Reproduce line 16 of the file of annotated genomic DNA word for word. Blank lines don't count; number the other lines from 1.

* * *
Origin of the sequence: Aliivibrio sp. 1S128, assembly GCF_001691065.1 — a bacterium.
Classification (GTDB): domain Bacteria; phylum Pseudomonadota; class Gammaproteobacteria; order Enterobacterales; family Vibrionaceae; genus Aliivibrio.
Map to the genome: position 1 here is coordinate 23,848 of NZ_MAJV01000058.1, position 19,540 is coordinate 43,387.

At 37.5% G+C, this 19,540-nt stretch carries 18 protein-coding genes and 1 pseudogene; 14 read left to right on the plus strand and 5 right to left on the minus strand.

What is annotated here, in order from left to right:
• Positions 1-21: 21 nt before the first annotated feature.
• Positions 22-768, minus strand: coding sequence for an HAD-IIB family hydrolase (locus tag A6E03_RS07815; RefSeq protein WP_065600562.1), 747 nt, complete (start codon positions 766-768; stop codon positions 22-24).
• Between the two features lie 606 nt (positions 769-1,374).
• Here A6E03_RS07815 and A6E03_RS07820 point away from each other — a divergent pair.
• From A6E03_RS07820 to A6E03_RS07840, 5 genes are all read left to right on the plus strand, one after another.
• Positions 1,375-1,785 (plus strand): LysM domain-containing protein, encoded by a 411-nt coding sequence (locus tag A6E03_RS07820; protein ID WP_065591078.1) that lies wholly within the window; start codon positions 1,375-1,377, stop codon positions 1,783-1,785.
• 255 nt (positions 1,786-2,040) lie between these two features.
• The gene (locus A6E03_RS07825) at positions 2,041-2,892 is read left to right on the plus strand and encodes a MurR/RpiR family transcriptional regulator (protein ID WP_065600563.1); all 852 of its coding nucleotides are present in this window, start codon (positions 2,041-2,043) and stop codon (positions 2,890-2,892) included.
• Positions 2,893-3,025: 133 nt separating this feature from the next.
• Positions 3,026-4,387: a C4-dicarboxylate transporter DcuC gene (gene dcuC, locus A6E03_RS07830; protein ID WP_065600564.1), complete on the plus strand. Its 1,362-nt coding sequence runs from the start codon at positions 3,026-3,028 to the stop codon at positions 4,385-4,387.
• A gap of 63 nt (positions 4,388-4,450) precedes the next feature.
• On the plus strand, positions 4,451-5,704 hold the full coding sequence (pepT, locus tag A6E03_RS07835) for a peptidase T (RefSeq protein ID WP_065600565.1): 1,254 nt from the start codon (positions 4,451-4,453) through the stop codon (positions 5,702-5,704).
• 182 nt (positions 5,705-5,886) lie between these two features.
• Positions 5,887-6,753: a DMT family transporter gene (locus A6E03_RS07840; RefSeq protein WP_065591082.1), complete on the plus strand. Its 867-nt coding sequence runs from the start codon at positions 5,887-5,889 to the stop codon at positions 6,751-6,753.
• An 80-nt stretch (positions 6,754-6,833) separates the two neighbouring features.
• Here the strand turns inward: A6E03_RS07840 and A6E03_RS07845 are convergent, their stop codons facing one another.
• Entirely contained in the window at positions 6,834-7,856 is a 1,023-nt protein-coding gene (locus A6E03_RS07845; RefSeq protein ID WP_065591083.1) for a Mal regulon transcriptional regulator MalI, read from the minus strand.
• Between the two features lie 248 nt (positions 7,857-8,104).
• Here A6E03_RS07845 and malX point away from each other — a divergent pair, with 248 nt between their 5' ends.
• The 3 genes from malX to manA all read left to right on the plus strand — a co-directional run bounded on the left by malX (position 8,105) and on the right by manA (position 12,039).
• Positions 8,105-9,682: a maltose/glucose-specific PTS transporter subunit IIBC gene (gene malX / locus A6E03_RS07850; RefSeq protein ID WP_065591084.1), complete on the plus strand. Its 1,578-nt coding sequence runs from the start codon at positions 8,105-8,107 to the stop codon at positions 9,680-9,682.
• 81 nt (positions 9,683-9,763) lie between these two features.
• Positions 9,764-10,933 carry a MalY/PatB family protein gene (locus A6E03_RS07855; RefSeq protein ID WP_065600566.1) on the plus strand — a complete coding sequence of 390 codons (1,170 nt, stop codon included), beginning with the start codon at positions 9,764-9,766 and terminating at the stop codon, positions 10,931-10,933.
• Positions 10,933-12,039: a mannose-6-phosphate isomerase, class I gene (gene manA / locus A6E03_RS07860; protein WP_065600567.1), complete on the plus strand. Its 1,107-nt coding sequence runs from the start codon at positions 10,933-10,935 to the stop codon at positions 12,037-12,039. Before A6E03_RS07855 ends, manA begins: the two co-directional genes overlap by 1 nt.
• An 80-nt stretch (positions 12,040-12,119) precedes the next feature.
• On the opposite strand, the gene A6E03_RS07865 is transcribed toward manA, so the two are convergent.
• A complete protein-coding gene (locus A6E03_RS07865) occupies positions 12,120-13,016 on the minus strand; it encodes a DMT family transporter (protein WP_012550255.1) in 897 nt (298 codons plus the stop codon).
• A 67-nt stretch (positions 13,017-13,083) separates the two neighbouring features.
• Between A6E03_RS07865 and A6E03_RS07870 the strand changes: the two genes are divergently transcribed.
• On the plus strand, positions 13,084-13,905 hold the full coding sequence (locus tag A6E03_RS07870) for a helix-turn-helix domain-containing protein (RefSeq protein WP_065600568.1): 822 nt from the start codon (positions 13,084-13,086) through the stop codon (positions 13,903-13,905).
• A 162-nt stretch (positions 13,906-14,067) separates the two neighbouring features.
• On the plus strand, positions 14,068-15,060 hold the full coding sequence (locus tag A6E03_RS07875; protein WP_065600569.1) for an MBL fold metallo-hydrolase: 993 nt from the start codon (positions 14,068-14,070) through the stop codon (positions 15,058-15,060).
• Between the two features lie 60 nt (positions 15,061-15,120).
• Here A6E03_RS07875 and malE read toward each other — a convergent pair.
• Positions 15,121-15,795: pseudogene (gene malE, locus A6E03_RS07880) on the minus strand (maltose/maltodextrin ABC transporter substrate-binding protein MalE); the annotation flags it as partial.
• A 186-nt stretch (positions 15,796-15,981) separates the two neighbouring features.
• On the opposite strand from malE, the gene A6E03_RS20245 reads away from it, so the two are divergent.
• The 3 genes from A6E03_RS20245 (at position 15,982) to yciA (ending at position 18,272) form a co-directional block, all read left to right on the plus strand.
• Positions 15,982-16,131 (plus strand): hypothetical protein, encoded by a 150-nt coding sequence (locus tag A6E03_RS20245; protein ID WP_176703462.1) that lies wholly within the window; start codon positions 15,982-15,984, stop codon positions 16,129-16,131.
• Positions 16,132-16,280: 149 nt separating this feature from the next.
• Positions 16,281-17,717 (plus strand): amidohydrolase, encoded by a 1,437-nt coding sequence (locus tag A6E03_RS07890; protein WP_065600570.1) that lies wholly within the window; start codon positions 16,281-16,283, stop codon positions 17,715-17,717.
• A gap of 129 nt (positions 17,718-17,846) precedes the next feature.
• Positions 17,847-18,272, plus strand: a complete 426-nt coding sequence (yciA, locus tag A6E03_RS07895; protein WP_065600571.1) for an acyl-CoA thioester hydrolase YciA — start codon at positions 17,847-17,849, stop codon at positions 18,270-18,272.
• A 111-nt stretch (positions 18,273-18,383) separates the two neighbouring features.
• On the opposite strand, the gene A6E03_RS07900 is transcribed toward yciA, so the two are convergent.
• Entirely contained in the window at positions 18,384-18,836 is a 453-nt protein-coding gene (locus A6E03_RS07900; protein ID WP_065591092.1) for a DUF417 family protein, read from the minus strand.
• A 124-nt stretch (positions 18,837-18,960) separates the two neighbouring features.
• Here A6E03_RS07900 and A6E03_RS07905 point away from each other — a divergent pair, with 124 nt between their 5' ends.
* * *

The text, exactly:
• A gap of 63 nt (positions 4,388-4,450) precedes the next feature.